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Clouds of white smoke rise from an arid landscape of large stones and scraggy bushes. Partially covered hills behind the plumes resemble oversized sand piles, and in the foreground of the photograph, a small formation of barrels is spray-painted with the letters “DONOTSHOO.” Mortar Impact (2003-04) is one of the most seemingly unremarkable images from An-My Lê’s series “29 Palms” (2004), taken in the southern California desert during military training exercises at the Marine Corps Air Ground Combat Center. For all its rich detail and elegant composition, the photograph is entirely unyielding about its true subject. There is the barren earth, the obvious but unexplained traces of human presence and little else.

This simultaneous paucity and surfeit of information is a hallmark of An-My Lê’s photographs. In a literal sense, her subject is always evident, yet the photograph’s subtexts remain deeply concealed. In the same series, Captain Folsom (2003-04) shows the titular commander addressing a cadre of helmeted soldiers on a hill in the foreground; in the center of the photograph, four tanks accompanied by three Humvees are stationed on a low ridgeline, their cannons aimed at an unidentified enemy in the same undistinguished landscape. In Infantry Platoon, Attack (2003-04), miniscule clusters of running soldiers and a truck convoy dot a panoramic vista.

Though Lê describes herself as a “living 19th-century photographer”—she lugs around a wooden, large-format five-by-seven Deardorff camera on her far-flung travels—this is only true in regard to her equipment and her technique. More than just posing the postmodern cliché of blurring the real and the unreal, Lê’s photographs depict a world where that distinction is no longer clear. There is no distortion of the truth, no manipulation, only an unnervingly candid picture of things as they are. The hills of southern California become the rugged mountains of Afghanistan, a military-base parking lot serves as a foreign embassy compound, actors and soldiers play at being suspected insurgents. The confusion resides in reality itself, not in the picture.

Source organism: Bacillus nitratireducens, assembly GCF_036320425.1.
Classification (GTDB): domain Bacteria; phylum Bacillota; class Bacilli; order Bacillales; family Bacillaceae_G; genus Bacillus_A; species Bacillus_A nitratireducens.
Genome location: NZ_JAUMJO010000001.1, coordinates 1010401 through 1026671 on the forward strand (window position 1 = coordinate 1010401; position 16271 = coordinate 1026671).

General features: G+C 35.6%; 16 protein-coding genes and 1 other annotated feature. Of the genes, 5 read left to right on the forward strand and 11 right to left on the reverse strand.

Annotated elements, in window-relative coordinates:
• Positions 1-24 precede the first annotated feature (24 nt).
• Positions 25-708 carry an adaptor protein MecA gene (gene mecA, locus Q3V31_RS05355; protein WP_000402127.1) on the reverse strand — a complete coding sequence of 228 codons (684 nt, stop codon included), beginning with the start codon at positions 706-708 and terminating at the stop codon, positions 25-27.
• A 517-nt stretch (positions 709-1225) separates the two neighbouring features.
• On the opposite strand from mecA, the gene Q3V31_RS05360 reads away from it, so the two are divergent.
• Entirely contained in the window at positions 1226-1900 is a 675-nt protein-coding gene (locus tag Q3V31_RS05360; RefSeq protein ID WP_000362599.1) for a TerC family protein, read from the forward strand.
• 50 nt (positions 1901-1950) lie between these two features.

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On a Monday in early May, An-My Lê (see AAP 43, 44, 59) and film director Michael Almereyda conversed at the Mid-Manhattan Library following a screening of the “Protest” episode from the fourth season of the television series, Art:21: Art in the Twenty-First Century, that featured Lê’s work. During the question-and-answer session, Lê’s six-year-old son, Jack, blurted out the question that had been skirted all evening: “Mom, what is it about?” The crowd chuckled politely and Lê looked taken aback, repeating the question rhetorically before answering: “It’s about my trying to make sense of the complicated life I’ve had.”

As a child, Lê lived through much of the Vietnam War. Born in 1960 in Saigon, she has vivid memories of the conflict. At the Art:21 conversation, Lê recounted how her great-grandmother survived the bombing of her own house by sheer happenstance, having spent the night at Lê’s family’s house. She recalled arriving at her school early one morning to find only a smoking crater and a mangled gate, remnants of a mortar attack. Speaking about her youth, Lê is measured, almost nonchalant: “War was a part of our lives. We never really questioned it. War was something you had to live through.”

In 1968, Lê’s mother received a scholarship to study English literature and feminism at the Sorbonne in Paris. Lê and her two brothers accompanied her during the five-year course. Lê’s father, who founded a teachers’ college in Huê and taught American Studies at a teachers’ college in Saigon, remained in Vietnam to guarantee that the family would come back. Lê jokes, “We were the only Vietnamese family to come back to Vietnam—this was 1972—while everyone else was trying to escape.” Following the fall of Saigon in 1975, the family was evacuated by the American military and entered the US as political refugees. Lê describes the experience as “an adventure, being chased by cops and ending up on a plane, shuttling between Clark Air Force Base in the Philippines to Wake Island, to Guam and to Camp Pendleton.” Lê remembers her eventual arrival in Huntington Beach in southern California, as “bewildering, quite a disjuncture. It took me a long time to feel like an American, but I do now, especially after returning to Vietnam in 1994.”

As Lê recounts, she worked hard to attain professional success, pursuing a career in medicine. She attended Stanford as an undergraduate and later earned a masters degree in biology, during which time she enrolled in an elective photography class. “To my surprise, the class completely took over my life,” Lê told  New Yorker writer Hilton Als in an interview. A Francophile like her parents, Lê returned to Paris in 1986 and worked for four years at a sculpture guild photographing projects and traveling around the country. She moved to New York in 1990 and attended graduate school at Yale from 1991 to 1993, where she continued to photograph sculpture studios and foundries.